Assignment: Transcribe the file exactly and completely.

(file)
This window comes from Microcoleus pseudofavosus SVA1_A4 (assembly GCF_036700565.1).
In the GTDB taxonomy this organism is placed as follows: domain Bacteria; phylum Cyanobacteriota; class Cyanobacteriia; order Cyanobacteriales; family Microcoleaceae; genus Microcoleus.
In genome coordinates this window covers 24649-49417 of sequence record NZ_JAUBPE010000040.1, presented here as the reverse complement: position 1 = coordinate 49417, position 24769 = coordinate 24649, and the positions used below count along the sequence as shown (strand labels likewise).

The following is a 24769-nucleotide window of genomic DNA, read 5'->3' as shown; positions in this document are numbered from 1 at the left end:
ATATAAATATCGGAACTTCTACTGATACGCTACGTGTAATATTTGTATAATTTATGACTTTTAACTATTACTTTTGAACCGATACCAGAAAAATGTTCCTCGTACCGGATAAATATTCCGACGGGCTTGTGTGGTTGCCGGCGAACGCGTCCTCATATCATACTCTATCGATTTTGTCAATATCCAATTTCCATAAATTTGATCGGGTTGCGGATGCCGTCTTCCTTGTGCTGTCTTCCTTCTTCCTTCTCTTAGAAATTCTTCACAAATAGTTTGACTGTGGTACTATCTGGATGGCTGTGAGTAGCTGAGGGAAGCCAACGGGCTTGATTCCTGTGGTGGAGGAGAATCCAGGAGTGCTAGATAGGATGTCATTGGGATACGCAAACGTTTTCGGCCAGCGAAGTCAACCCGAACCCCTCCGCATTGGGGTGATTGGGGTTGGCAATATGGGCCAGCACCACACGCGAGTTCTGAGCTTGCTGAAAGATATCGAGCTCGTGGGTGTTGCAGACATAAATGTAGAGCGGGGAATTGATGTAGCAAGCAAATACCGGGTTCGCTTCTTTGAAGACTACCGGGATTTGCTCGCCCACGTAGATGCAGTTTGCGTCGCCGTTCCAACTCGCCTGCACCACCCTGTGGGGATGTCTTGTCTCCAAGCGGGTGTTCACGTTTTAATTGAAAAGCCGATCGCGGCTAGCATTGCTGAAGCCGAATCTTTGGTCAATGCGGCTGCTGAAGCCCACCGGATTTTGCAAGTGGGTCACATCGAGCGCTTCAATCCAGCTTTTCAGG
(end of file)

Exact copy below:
This window comes from Microcoleus pseudofavosus SVA1_A4 (assembly GCF_036700565.1).
In the GTDB taxonomy this organism is placed as follows: domain Bacteria; phylum Cyanobacteriota; class Cyanobacteriia; order Cyanobacteriales; family Microcoleaceae; genus Microcoleus.
In genome coordinates this window covers 24649-49417 of sequence record NZ_JAUBPE010000040.1, presented here as the reverse complement: position 1 = coordinate 49417, position 24769 = coordinate 24649, and the positions used below count along the sequence as shown (strand labels likewise).

The following is a 24769-nucleotide window of genomic DNA, read 5'->3' as shown; positions in this document are numbered from 1 at the left end:
ATATAAATATCGGAACTTCTACTGATACGCTACGTGTAATATTTGTATAATTTATGACTTTTAACTATTACTTTTGAACCGATACCAGAAAAATGTTCCTCGTACCGGATAAATATTCCGACGGGCTTGTGTGGTTGCCGGCGAACGCGTCCTCATATCATACTCTATCGATTTTGTCAATATCCAATTTCCATAAATTTGATCGGGTTGCGGATGCCGTCTTCCTTGTGCTGTCTTCCTTCTTCCTTCTCTTAGAAATTCTTCACAAATAGTTTGACTGTGGTACTATCTGGATGGCTGTGAGTAGCTGAGGGAAGCCAACGGGCTTGATTCCTGTGGTGGAGGAGAATCCAGGAGTGCTAGATAGGATGTCATTGGGATACGCAAACGTTTTCGGCCAGCGAAGTCAACCCGAACCCCTCCGCATTGGGGTGATTGGGGTTGGCAATATGGGCCAGCACCACACGCGAGTTCTGAGCTTGCTGAAAGATATCGAGCTCGTGGGTGTTGCAGACATAAATGTAGAGCGGGGAATTGATGTAGCAAGCAAATACCGGGTTCGCTTCTTTGAAGACTACCGGGATTTGCTCGCCCACGTAGATGCAGTTTGCGTCGCCGTTCCAACTCGCCTGCACCACCCTGTGGGGATGTCTTGTCTCCAAGCGGGTGTTCACGTTTTAATTGAAAAGCCGATCGCGGCTAGCATTGCTGAAGCCGAATCTTTGGTCAATGCGGCTGCTGAAGCCCACCGGATTTTGCAAGTGGGTCACATCGAGCGCTTCAATCCAGCTTTTCAGG